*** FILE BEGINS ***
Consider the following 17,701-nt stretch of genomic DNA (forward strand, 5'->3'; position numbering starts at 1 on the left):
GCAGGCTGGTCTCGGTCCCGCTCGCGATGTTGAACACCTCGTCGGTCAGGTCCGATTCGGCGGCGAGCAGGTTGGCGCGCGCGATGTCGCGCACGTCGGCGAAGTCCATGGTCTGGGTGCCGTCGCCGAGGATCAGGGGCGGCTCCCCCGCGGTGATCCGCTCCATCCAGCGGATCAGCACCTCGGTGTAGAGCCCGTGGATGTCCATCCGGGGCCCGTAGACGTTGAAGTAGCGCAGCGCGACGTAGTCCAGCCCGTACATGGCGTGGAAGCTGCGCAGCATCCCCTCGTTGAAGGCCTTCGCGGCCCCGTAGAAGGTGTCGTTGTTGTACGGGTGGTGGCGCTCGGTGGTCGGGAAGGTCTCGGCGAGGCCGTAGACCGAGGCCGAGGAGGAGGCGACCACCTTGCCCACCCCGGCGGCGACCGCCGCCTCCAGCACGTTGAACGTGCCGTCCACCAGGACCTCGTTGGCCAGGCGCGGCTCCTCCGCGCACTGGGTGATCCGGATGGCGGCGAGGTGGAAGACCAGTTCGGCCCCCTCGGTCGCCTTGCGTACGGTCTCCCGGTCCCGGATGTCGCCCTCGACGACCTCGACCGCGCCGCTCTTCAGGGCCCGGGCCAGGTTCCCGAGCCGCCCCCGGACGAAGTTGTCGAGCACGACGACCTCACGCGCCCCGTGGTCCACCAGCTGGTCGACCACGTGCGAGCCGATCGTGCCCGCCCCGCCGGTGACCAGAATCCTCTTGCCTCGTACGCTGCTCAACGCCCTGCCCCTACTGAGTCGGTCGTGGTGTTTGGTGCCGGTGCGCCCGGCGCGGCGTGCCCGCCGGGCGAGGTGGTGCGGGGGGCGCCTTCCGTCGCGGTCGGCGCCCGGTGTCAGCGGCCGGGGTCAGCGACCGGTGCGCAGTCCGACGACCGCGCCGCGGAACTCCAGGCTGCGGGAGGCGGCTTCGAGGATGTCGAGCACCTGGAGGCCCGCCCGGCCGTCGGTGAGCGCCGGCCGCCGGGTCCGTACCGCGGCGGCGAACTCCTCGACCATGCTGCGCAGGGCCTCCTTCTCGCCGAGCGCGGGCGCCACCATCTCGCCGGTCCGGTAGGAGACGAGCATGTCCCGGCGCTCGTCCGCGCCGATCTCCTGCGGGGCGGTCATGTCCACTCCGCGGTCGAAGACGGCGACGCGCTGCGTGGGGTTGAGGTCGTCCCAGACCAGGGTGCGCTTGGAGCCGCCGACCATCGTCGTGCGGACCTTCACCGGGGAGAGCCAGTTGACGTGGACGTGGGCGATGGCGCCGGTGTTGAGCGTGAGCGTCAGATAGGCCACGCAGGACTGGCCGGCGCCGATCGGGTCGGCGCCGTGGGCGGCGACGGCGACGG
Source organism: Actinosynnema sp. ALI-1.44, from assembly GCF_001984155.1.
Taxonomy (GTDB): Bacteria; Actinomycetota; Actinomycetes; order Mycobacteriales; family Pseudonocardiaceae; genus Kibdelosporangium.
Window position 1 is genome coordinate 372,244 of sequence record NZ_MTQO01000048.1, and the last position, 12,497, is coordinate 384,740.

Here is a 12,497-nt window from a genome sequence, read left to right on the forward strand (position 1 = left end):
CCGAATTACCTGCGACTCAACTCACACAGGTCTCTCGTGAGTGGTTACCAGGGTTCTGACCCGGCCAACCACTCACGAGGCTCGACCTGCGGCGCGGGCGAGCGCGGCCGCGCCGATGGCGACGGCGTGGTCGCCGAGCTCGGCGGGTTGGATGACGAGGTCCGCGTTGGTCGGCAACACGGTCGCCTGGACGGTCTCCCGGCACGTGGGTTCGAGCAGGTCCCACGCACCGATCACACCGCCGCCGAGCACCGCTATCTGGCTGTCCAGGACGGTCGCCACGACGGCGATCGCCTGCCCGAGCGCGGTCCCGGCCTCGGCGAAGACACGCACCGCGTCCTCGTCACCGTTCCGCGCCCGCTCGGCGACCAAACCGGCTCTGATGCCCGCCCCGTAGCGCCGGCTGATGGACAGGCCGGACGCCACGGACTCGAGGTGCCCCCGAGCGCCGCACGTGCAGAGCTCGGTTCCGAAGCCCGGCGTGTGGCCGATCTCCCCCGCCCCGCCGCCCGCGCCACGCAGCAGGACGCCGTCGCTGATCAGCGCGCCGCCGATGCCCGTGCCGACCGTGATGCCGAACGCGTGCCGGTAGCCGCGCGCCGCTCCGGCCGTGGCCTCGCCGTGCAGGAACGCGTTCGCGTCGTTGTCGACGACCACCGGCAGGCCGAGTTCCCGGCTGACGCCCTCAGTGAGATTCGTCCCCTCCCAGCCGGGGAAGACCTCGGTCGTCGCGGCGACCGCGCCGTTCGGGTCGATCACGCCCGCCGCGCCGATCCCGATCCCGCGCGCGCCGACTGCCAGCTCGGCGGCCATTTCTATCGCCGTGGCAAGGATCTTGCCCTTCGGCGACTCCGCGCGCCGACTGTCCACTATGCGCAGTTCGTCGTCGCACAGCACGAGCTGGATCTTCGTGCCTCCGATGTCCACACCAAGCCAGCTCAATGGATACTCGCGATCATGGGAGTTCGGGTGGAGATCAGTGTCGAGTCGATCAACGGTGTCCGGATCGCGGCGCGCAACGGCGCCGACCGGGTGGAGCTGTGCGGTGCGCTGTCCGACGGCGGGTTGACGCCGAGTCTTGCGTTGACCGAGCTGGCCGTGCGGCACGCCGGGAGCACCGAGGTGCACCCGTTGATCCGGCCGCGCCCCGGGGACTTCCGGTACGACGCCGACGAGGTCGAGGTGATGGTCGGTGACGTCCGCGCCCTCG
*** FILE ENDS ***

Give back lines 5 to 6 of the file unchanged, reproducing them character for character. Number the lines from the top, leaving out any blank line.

Window position 1 is genome coordinate 372,244 of sequence record NZ_MTQO01000048.1, and the last position, 12,497, is coordinate 384,740.

Here is a 12,497-nt window from a genome sequence, read left to right on the forward strand (position 1 = left end):